2. Zyprexa Tablets for Oral Use, Zyprexa Zydis Tablet Orally Disintegrating for Oral Use, Zyprexa IntraMuscular, Powder, for Solution for Intramuscular Injection [highlights of prescribing information]. Indianapolis, IN: Eli Lilly and Company; 2009.

3. Depakote Capsules for Oral Use [package insert]. North Chicago, IL: Abbott Laboratories; 2009.

4. Spina EA, de Leon J. Metabolic drug interactions with newer antipsychotics: a comparative review. Basic Clin Pharmacol Toxicol. 2007;100(1):4-22. PubMed doi:10.111/j.1742-7843.2007.00017.x

5. Anderson GD. A mechanistic approach to antiepileptic drug interactions. Ann Pharmacother. 1998;32(5):554-563. PubMed doi:10.1345/aph.17332

6. de Leon J, Armstrong SC, Cozza KL. The dosing of atypical antipsychotics. Psychosomatics. 2005;46(3):262-273. PubMed doi:10.1176/appi.psy.46.3.262

7. McLaughlin DB, Andrews JA, Hooper WD, et al. Apparent autoinduction of valproate β-oxidation in humans. Br J Clin Pharmacol. 2000;49(5):409-415. PubMed doi:10.1046/j.1365-2125.2000.00191.x

8. Cerveny L, Svecova L, Anzenbacherova E, et al. Valproic acid induces CYP3A4 and MDR1 gene expression by activation of constitutive androstane receptor and pregnane X receptor pathways. Drug Metab Dispos. 2007;35(7):1032-1041. PubMed doi:10.1124/dmd.106.014456

9. Yatham LN, Grossman F, Augustyns I, et al. Mood stabilisers plus risperidone or placebo in the treatment of acute mania: international, double-blind, randomised controlled trial. Br J Psychiatry. 2003;182(2):141-147. PubMed doi:10.1192/bjp.182.2.141

10. de Leon J, Bork JA. Risperidone and cytochrome P450 3A [letter]. J Clin Psychiatry. 1997;58(10):450. PubMed

11. Spina E, Avenoso A, Facciolí  G, et al. Plasma concentrations of risperidone and 9-hydroxyrisperidone: effect of comedication with carbamazepine or valproate. Ther Drug Monit. 2000;22(4):481-485. PubMed doi:10.1097/00007691-200008000-00019

12. Bergemann N, Kress KR, Abu-Tair F, et al. Valproate lowers plasma concentration of olanzapine. J Clin Psychopharmacol. 2006;26(4):432-434. PubMed doi:10.1097/

13. Spina E, D’ Arrigo C, Santoro V, et al. Effect of valproate on olanzapine plasma concentrations in patients with bipolar or schizoaffective disorder. Ther Drug Monit. 2009;31(6):758-763. PubMed

14. Baumann P, Hiemke C, Ulrich S, et al. The AGNP-TDM expert group consensus guidelines: therapeutic drug monitoring in psychiatry. Pharmacopsychiatry. 2004;37(6):243-265. PubMed doi:10.1055/s-2004-832687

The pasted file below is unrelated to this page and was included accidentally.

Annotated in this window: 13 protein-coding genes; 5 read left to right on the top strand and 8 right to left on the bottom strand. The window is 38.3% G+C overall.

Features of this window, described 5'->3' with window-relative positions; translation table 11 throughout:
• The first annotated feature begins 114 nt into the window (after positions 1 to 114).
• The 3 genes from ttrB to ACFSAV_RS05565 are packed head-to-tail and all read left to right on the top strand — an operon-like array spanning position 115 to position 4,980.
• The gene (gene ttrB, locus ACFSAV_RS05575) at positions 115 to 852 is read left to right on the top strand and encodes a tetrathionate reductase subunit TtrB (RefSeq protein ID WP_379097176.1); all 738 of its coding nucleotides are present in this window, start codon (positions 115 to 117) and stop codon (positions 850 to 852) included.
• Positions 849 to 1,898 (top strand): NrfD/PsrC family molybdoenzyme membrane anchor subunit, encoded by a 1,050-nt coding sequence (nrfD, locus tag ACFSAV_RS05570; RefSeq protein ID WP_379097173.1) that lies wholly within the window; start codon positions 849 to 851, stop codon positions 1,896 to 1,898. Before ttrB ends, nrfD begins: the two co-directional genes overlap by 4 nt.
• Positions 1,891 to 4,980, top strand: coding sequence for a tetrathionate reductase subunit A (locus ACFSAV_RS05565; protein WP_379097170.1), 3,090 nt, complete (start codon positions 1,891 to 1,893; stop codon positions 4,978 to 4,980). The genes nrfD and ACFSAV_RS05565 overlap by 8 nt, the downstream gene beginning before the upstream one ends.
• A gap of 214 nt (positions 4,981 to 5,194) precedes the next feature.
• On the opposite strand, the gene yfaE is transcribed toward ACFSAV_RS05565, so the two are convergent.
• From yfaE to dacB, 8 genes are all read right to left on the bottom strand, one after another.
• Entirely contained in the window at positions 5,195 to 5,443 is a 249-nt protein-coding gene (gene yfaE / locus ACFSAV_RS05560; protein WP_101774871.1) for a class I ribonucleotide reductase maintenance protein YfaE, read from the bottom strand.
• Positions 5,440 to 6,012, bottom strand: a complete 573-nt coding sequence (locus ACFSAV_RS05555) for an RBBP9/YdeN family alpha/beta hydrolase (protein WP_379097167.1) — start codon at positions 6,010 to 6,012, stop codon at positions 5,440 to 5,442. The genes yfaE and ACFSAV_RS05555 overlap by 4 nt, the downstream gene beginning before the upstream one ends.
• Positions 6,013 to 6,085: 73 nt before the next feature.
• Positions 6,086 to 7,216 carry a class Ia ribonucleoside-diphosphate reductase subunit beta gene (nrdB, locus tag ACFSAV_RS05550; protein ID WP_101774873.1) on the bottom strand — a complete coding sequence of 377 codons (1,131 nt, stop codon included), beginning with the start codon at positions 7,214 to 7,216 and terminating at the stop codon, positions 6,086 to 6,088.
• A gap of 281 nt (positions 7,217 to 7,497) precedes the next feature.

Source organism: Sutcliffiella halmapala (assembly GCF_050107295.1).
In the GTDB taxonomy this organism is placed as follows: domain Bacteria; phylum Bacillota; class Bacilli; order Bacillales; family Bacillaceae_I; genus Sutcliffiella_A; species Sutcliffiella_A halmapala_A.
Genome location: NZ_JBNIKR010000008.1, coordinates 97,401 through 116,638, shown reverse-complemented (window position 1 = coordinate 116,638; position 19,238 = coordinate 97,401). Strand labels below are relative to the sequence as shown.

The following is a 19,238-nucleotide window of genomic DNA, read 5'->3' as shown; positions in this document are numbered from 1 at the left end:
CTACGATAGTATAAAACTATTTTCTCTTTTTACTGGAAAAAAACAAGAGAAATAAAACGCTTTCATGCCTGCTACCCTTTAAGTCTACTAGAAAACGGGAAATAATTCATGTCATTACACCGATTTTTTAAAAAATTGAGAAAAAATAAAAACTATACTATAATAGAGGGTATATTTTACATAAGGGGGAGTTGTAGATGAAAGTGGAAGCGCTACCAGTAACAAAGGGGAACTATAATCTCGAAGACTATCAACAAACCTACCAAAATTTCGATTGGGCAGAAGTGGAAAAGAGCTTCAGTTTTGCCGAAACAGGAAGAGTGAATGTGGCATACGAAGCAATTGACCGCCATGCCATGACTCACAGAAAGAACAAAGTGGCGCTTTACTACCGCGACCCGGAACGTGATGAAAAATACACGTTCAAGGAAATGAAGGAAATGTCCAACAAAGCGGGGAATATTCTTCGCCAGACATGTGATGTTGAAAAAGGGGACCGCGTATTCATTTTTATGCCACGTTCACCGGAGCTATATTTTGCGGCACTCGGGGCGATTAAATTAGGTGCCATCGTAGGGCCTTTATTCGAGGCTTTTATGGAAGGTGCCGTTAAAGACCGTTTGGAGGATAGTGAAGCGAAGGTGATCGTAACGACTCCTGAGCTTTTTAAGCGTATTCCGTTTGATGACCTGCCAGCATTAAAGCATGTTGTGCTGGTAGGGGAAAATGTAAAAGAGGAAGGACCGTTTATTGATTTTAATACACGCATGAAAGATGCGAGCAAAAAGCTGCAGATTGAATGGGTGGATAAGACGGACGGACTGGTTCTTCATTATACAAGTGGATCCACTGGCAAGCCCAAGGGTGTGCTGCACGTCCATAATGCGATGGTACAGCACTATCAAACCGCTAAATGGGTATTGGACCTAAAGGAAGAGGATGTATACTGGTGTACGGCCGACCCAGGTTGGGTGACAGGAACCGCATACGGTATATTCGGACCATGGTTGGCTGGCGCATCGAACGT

15. de Leon J, Spina E, Diaz FJ. Pharmacokinetic drug interaction studies must consider pharmacological heterogeneity, use of repeated dosing, and translation into a message understandable to practicing clinicians. J Clin Psychopharmacol. 2009;29(3):201-205. PubMed doi:10.1097/JCP.0b013e3181a497f1

Jose de Leon, MD

Francisco J. Diaz, PhD

Edoardo Spina, MD, PhD

Author affiliations: Mental Health Research Center, Eastern State Hospital, Lexington, Kentucky (Dr de Leon); Psychiatry and Neurosciences Research Group (CTS-549), Institute of Neurosciences, University of Granada, Granada, Spain (Dr de Leon); Department of Biostatistics, University of Kansas Medical Center, Kansas City (Dr Diaz); and Section of Pharmacology, Department of Clinical and Experimental Medicine and Pharmacology, University of Messina, and IRCCS Centro Neurolesi "Bonino-Pulejo," Messina, Italy (Dr Spina). Potential conflicts of interest: Dr de Leon is currently a coinvestigator for a National Institutes of Health Small Business Innovation Research Grant awarded to Genomas, Inc. Since December 1, 2008, Dr de Leon had no conflict of interest with any pharmaceutical company. He personally develops his presentations for lecturing, has never lectured using any pharmaceutical company presentation, and has never been a consultant for pharmacogenetic or pharmaceutical companies. Since December 1, 2008, Drs Diaz and Spina report no conflict of interest with any pharmaceutical company. Funding/support: None reported. Acknowledgment: The authors thank Lorraine Maw, MA, and Margaret T. Susce, RN, MLT, from the Mental Health Research Center at Eastern State Hospital, Lexington, Kentucky, for their editorial assistance. Mss Maw and Susce report no potential conflict of interest.